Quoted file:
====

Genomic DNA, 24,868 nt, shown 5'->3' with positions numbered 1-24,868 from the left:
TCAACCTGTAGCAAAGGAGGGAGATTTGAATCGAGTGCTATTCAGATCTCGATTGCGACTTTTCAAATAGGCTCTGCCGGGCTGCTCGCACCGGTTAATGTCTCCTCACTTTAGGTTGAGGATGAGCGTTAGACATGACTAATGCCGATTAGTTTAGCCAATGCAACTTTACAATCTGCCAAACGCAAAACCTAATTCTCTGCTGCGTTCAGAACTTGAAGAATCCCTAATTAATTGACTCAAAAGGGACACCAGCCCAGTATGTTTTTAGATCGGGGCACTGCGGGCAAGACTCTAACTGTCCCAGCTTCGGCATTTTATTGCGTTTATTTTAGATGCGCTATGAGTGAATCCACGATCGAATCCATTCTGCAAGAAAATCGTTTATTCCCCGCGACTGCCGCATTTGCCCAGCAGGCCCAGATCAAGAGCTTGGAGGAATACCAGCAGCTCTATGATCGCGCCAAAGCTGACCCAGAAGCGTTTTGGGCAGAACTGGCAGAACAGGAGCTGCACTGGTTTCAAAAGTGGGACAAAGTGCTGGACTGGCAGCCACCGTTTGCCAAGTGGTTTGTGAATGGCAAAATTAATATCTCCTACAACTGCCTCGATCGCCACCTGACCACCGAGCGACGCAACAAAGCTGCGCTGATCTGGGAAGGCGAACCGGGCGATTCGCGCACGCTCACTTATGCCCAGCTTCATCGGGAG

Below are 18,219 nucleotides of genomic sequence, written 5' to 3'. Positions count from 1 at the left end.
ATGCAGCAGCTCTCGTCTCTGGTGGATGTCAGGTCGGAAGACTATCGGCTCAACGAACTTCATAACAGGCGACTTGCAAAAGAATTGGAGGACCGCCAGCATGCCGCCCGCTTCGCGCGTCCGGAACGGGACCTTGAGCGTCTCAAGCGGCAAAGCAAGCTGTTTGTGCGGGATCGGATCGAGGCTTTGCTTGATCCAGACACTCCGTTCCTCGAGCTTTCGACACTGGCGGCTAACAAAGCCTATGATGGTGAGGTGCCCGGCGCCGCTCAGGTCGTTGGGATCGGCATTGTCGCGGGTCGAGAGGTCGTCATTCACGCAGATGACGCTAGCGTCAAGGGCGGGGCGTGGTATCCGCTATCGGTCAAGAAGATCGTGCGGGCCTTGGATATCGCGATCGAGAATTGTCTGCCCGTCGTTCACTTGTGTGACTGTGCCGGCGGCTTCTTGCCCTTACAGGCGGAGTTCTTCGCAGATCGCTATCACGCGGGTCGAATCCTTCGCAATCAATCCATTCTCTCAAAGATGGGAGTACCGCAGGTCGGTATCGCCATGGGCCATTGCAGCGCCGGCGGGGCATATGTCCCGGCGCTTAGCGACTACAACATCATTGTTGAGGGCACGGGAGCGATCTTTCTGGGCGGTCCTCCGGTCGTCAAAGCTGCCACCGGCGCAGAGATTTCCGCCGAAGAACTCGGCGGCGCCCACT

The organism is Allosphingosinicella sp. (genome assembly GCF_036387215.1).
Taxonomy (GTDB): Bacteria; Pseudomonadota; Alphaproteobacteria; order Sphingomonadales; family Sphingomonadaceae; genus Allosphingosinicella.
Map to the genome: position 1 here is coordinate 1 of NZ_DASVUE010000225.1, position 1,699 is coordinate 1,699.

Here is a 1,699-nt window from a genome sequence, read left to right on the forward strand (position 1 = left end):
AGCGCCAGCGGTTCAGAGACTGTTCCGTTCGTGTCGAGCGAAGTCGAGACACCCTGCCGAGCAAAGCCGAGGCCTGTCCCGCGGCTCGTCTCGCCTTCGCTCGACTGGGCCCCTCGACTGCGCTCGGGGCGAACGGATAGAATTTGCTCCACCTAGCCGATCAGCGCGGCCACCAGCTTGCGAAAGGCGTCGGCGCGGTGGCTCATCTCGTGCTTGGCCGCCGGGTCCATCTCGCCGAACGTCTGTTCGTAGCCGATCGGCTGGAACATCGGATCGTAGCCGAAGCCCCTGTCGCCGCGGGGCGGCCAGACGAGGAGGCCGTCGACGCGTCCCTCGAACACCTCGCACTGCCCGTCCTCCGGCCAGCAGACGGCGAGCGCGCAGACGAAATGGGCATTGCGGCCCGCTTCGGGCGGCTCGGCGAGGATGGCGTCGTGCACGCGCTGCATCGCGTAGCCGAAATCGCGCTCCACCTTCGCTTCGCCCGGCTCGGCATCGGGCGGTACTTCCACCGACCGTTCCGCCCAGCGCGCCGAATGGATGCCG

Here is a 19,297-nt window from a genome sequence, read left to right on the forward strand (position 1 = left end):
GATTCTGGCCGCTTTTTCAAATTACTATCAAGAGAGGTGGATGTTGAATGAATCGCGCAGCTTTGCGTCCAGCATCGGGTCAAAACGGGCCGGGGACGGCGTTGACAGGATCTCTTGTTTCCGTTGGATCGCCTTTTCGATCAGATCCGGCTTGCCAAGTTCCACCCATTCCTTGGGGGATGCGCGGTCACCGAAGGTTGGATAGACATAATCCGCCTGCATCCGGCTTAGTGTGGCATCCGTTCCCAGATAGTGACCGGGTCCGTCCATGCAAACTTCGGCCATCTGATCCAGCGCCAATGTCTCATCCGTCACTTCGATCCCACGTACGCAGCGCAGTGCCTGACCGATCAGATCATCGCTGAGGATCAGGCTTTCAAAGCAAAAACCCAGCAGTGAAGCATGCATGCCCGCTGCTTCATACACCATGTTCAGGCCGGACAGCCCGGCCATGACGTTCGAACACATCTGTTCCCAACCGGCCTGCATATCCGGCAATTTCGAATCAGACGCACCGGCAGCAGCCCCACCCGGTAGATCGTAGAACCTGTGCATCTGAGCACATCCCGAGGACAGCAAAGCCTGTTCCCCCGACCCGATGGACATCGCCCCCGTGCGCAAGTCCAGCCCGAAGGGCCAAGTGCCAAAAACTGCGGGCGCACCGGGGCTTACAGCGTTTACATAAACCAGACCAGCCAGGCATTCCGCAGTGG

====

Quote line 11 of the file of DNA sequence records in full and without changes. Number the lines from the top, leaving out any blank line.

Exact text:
GATTCTGGCCGCTTTTTCAAATTACTATCAAGAGAGGTGGATGTTGAATGAATCGCGCAGCTTTGCGTCCAGCATCGGGTCAAAACGGGCCGGGGACGGCGTTGACAGGATCTCTTGTTTCCGTTGGATCGCCTTTTCGATCAGATCCGGCTTGCCAAGTTCCACCCATTCCTTGGGGGATGCGCGGTCACCGAAGGTTGGATAGACATAATCCGCCTGCATCCGGCTTAGTGTGGCATCCGTTCCCAGATAGTGACCGGGTCCGTCCATGCAAACTTCGGCCATCTGATCCAGCGCCAATGTCTCATCCGTCACTTCGATCCCACGTACGCAGCGCAGTGCCTGACCGATCAGATCATCGCTGAGGATCAGGCTTTCAAAGCAAAAACCCAGCAGTGAAGCATGCATGCCCGCTGCTTCATACACCATGTTCAGGCCGGACAGCCCGGCCATGACGTTCGAACACATCTGTTCCCAACCGGCCTGCATATCCGGCAATTTCGAATCAGACGCACCGGCAGCAGCCCCACCCGGTAGATCGTAGAACCTGTGCATCTGAGCACATCCCGAGGACAGCAAAGCCTGTTCCCCCGACCCGATGGACATCGCCCCCGTGCGCAAGTCCAGCCCGAAGGGCCAAGTGCCAAAAACTGCGGGCGCACCGGGGCTTACAGCGTTTACATAAACCAGACCAGCCAGGCATTCCGCAGTGG